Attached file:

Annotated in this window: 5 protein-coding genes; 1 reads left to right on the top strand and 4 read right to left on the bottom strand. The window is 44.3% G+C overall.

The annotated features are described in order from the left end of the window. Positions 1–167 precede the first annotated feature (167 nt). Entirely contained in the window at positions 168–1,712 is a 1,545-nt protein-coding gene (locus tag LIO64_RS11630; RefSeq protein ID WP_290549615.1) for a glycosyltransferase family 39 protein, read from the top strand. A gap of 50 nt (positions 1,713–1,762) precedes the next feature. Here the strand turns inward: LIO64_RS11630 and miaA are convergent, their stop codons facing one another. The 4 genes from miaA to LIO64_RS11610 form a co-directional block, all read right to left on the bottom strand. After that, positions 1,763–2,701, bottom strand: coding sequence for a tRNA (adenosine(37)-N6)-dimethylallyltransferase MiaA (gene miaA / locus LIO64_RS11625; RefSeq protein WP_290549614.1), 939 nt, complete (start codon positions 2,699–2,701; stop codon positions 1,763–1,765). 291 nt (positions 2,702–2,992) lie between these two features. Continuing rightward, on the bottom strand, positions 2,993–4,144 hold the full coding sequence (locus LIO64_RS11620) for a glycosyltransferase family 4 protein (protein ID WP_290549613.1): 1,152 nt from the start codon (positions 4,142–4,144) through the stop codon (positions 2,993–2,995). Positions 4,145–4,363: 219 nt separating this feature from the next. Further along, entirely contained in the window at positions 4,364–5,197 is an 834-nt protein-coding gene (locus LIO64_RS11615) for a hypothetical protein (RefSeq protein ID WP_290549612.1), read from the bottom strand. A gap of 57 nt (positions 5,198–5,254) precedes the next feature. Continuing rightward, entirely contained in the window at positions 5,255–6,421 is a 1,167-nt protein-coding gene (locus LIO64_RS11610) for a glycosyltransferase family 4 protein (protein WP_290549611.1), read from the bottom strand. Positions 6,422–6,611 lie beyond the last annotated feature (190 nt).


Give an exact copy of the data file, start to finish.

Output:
Annotated in this window: 5 protein-coding genes; 1 reads left to right on the top strand and 4 read right to left on the bottom strand. The window is 44.3% G+C overall.

The annotated features are described in order from the left end of the window. Positions 1–167 precede the first annotated feature (167 nt). Entirely contained in the window at positions 168–1,712 is a 1,545-nt protein-coding gene (locus tag LIO64_RS11630; RefSeq protein ID WP_290549615.1) for a glycosyltransferase family 39 protein, read from the top strand. A gap of 50 nt (positions 1,713–1,762) precedes the next feature. Here the strand turns inward: LIO64_RS11630 and miaA are convergent, their stop codons facing one another. The 4 genes from miaA to LIO64_RS11610 form a co-directional block, all read right to left on the bottom strand. After that, positions 1,763–2,701, bottom strand: coding sequence for a tRNA (adenosine(37)-N6)-dimethylallyltransferase MiaA (gene miaA / locus LIO64_RS11625; RefSeq protein WP_290549614.1), 939 nt, complete (start codon positions 2,699–2,701; stop codon positions 1,763–1,765). 291 nt (positions 2,702–2,992) lie between these two features. Continuing rightward, on the bottom strand, positions 2,993–4,144 hold the full coding sequence (locus LIO64_RS11620) for a glycosyltransferase family 4 protein (protein ID WP_290549613.1): 1,152 nt from the start codon (positions 4,142–4,144) through the stop codon (positions 2,993–2,995). Positions 4,145–4,363: 219 nt separating this feature from the next. Further along, entirely contained in the window at positions 4,364–5,197 is an 834-nt protein-coding gene (locus LIO64_RS11615) for a hypothetical protein (RefSeq protein ID WP_290549612.1), read from the bottom strand. A gap of 57 nt (positions 5,198–5,254) precedes the next feature. Continuing rightward, entirely contained in the window at positions 5,255–6,421 is a 1,167-nt protein-coding gene (locus LIO64_RS11610) for a glycosyltransferase family 4 protein (protein WP_290549611.1), read from the bottom strand. Positions 6,422–6,611 lie beyond the last annotated feature (190 nt).